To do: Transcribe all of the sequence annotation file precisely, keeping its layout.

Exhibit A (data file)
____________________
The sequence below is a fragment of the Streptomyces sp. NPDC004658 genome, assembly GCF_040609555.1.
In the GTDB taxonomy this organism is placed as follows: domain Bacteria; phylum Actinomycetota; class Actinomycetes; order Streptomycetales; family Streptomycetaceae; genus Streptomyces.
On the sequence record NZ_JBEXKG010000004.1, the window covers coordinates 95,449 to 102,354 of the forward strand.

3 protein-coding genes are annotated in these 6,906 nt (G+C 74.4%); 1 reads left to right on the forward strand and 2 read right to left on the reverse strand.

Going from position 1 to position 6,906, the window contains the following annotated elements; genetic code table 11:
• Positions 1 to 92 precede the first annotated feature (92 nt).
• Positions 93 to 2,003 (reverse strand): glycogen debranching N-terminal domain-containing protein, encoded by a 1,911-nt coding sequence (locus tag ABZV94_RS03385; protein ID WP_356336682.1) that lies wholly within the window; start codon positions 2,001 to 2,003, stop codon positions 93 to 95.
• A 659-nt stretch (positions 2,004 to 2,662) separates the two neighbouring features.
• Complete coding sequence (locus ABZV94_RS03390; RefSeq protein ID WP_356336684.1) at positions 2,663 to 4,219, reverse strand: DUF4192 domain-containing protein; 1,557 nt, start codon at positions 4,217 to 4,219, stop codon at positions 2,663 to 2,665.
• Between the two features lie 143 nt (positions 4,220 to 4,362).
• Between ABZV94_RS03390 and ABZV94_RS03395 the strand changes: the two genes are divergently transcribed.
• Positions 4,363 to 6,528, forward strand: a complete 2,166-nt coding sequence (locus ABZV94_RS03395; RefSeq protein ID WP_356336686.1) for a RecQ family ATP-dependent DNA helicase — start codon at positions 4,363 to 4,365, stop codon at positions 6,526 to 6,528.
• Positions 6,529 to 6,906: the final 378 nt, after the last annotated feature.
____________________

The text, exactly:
The sequence below is a fragment of the Streptomyces sp. NPDC004658 genome, assembly GCF_040609555.1.
In the GTDB taxonomy this organism is placed as follows: domain Bacteria; phylum Actinomycetota; class Actinomycetes; order Streptomycetales; family Streptomycetaceae; genus Streptomyces.
On the sequence record NZ_JBEXKG010000004.1, the window covers coordinates 95,449 to 102,354 of the forward strand.

3 protein-coding genes are annotated in these 6,906 nt (G+C 74.4%); 1 reads left to right on the forward strand and 2 read right to left on the reverse strand.

Going from position 1 to position 6,906, the window contains the following annotated elements; genetic code table 11:
• Positions 1 to 92 precede the first annotated feature (92 nt).
• Positions 93 to 2,003 (reverse strand): glycogen debranching N-terminal domain-containing protein, encoded by a 1,911-nt coding sequence (locus tag ABZV94_RS03385; protein ID WP_356336682.1) that lies wholly within the window; start codon positions 2,001 to 2,003, stop codon positions 93 to 95.
• A 659-nt stretch (positions 2,004 to 2,662) separates the two neighbouring features.
• Complete coding sequence (locus ABZV94_RS03390; RefSeq protein ID WP_356336684.1) at positions 2,663 to 4,219, reverse strand: DUF4192 domain-containing protein; 1,557 nt, start codon at positions 4,217 to 4,219, stop codon at positions 2,663 to 2,665.
• Between the two features lie 143 nt (positions 4,220 to 4,362).
• Between ABZV94_RS03390 and ABZV94_RS03395 the strand changes: the two genes are divergently transcribed.
• Positions 4,363 to 6,528, forward strand: a complete 2,166-nt coding sequence (locus ABZV94_RS03395; RefSeq protein ID WP_356336686.1) for a RecQ family ATP-dependent DNA helicase — start codon at positions 4,363 to 4,365, stop codon at positions 6,526 to 6,528.
• Positions 6,529 to 6,906: the final 378 nt, after the last annotated feature.